2015-16 Annual Report to Parliament on the Privacy Act

July 2016


Office of the Privacy Commissioner of Canada
30 Victoria Street, 1st Floor
Gatineau, Quebec
K1A 1H3

819-994-5444, 1-800-282-1376
Fax 819-994-5424

Follow us on Twitter: @privacyprivee


Introduction

The Privacy Act (PA) came into effect on July 1, 1983. The Act imposes obligations on federal government departments and agencies to respect the privacy rights of individuals by limiting the collection, use and disclosure of personal information. The Act also gives individuals the right of access to their personal information and the right to request the correction of that information.

When the Federal Accountability Act received Royal Assent on December 12, 2006, the Office of the Privacy Commissioner (OPC) was added to the Schedule of the Privacy Act along with other Agents of Parliament. Therefore, while not initially subject to the Act, the OPC became so on April 1, 2007.

Section 72 of the Act requires that the head of every federal government institution submit an annual report to Parliament on the administration of the Actwithin their institutions during the fiscal year.

The OPC is pleased to submit its ninth Annual Report which describes how we fulfilled our responsibilities under the Privacy Act in 2015-16.

Mandate and Mission of the OPC

The mandate of the OPC is to oversee compliance with both the Privacy Act (PA), which covers the personal information handling practices of federal government departments and agencies, and the Personal Information Protection and Electronic Documents Act (PIPEDA), Canada’s private sector privacy law.

The OPC’s mission is to protect and promote the privacy rights of individuals.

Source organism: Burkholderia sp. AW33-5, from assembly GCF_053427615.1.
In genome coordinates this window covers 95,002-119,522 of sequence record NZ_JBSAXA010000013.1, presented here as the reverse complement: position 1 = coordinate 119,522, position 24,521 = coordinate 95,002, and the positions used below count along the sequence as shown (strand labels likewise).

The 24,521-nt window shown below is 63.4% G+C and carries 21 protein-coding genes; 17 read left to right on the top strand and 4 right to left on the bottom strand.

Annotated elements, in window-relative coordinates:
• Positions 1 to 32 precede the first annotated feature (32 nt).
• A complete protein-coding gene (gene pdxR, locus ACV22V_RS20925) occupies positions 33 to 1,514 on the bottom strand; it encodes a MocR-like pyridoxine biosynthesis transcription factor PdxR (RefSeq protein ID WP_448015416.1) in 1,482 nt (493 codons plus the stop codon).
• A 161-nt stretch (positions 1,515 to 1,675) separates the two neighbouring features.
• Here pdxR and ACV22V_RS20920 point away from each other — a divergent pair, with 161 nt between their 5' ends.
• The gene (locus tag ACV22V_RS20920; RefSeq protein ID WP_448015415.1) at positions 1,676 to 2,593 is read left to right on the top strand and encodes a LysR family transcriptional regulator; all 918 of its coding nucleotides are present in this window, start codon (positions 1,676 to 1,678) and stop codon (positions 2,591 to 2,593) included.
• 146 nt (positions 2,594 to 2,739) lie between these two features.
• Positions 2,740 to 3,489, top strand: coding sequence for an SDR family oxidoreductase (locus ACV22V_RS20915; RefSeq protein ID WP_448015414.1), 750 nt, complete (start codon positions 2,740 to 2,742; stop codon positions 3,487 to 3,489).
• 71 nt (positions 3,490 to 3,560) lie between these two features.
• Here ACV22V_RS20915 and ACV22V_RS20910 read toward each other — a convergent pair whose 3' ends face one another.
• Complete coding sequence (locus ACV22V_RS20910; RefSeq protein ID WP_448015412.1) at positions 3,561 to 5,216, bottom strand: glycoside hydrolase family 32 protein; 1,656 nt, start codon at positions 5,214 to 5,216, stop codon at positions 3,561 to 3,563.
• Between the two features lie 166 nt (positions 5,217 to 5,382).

The Commissioner works independently from any other part of the government to investigate privacy complaints from individuals with respect to the federal public sector and certain aspects of the private sector. In public sector matters, individuals may complain to the Commissioner about any matter specified in section 29 of the PA.

For matters relating to personal information in the private sector, the Commissioner may investigate complaints under section 11 of PIPEDA except in the provinces that have adopted substantially similar privacy legislation, namely Quebec, British Columbia, and Alberta. Ontario, New Brunswick and Newfoundland and Labrador now fall into this category with respect to personal health information held by health information custodians under their health sector privacy laws. However, even in those provinces with substantially similar legislation, and elsewhere in Canada, PIPEDA continues to apply to personal information collected, used or disclosed by all federal works, undertakings and businesses, including personal information about their employees. PIPEDA also applies to all personal data that flows across provincial or national borders, in the course of commercial activities.

The Commissioner focuses on resolving complaints through negotiation and persuasion, using mediation and conciliation if appropriate. However, if voluntary cooperation is not forthcoming, the Commissioner has the power to summon witnesses, administer oaths and compel the production of evidence. In cases that remain unresolved, particularly under PIPEDA, the complainant or the Commissioner may take the matter to Federal Court and seek a court order to rectify the situation.

As a public advocate for the privacy rights of Canadians, the Commissioner carries out the following activities:

  • Investigating complaints and issuing reports with recommendations to federal government institutions and private sector organizations to remedy situations, as appropriate;
  • Pursuing legal action before federal courts where appropriate to resolve outstanding matters;